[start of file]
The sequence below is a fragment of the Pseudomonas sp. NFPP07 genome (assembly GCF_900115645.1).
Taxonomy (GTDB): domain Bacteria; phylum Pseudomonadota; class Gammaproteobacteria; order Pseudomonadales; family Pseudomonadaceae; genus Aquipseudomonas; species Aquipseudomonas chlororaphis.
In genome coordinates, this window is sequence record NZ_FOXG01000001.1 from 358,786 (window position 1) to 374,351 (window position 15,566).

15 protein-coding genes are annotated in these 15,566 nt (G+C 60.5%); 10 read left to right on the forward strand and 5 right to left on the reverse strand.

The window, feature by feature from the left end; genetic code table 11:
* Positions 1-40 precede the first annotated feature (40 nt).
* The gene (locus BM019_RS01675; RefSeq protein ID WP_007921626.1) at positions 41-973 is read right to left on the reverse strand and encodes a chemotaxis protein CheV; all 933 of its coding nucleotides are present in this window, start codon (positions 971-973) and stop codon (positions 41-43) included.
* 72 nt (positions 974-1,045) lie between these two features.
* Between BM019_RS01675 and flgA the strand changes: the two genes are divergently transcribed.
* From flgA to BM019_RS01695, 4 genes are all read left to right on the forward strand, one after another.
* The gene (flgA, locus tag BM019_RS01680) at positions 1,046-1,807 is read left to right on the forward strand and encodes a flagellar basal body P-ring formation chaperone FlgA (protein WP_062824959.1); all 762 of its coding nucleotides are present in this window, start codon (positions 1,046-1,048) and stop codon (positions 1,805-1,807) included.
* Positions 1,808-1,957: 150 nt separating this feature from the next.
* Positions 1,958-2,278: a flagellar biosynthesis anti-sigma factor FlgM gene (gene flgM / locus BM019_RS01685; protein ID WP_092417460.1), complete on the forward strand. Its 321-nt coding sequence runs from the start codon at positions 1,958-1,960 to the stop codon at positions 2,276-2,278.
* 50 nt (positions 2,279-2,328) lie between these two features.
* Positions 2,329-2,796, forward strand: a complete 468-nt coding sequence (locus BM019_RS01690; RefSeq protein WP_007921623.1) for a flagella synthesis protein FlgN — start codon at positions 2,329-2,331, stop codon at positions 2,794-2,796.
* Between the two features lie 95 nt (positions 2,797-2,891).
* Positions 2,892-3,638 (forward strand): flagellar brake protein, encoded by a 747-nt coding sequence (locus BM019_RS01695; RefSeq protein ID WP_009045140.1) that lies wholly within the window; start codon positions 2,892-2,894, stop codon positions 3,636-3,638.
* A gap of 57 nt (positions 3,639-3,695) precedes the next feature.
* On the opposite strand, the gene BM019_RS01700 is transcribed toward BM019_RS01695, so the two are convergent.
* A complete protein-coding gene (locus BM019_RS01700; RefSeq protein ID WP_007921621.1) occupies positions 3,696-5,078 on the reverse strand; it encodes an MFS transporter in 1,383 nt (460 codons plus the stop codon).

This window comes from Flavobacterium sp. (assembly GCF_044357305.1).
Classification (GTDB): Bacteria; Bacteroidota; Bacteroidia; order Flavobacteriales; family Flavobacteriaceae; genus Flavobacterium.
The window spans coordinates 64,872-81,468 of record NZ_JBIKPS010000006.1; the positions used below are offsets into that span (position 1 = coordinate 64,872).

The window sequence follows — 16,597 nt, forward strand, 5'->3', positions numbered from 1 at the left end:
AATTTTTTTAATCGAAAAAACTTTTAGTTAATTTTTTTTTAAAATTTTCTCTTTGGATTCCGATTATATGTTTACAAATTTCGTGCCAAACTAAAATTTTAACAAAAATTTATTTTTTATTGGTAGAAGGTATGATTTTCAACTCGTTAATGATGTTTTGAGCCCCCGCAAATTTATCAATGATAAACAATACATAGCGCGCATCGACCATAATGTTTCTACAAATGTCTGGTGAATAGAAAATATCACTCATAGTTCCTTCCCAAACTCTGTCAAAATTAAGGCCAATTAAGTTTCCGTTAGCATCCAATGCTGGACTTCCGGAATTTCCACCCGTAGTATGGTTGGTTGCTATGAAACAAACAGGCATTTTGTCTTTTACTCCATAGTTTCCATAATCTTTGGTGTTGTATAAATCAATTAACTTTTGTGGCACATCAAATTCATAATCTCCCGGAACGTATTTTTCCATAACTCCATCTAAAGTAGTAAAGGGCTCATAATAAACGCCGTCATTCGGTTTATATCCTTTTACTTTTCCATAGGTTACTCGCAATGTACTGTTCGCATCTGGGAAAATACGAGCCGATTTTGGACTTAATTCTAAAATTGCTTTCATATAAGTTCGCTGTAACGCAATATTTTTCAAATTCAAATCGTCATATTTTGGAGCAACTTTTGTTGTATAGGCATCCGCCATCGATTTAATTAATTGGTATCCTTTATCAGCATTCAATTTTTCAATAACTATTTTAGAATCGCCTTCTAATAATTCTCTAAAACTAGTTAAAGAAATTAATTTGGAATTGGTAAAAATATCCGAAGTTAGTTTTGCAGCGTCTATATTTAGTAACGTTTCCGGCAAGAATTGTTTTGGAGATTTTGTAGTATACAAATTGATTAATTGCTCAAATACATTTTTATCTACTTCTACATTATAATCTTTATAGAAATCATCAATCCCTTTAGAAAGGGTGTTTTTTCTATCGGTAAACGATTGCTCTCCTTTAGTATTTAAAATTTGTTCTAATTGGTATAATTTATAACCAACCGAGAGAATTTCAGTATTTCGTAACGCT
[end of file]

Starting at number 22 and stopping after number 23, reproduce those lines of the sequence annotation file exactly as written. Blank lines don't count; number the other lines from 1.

Classification (GTDB): Bacteria; Bacteroidota; Bacteroidia; order Flavobacteriales; family Flavobacteriaceae; genus Flavobacterium.
The window spans coordinates 64,872-81,468 of record NZ_JBIKPS010000006.1; the positions used below are offsets into that span (position 1 = coordinate 64,872).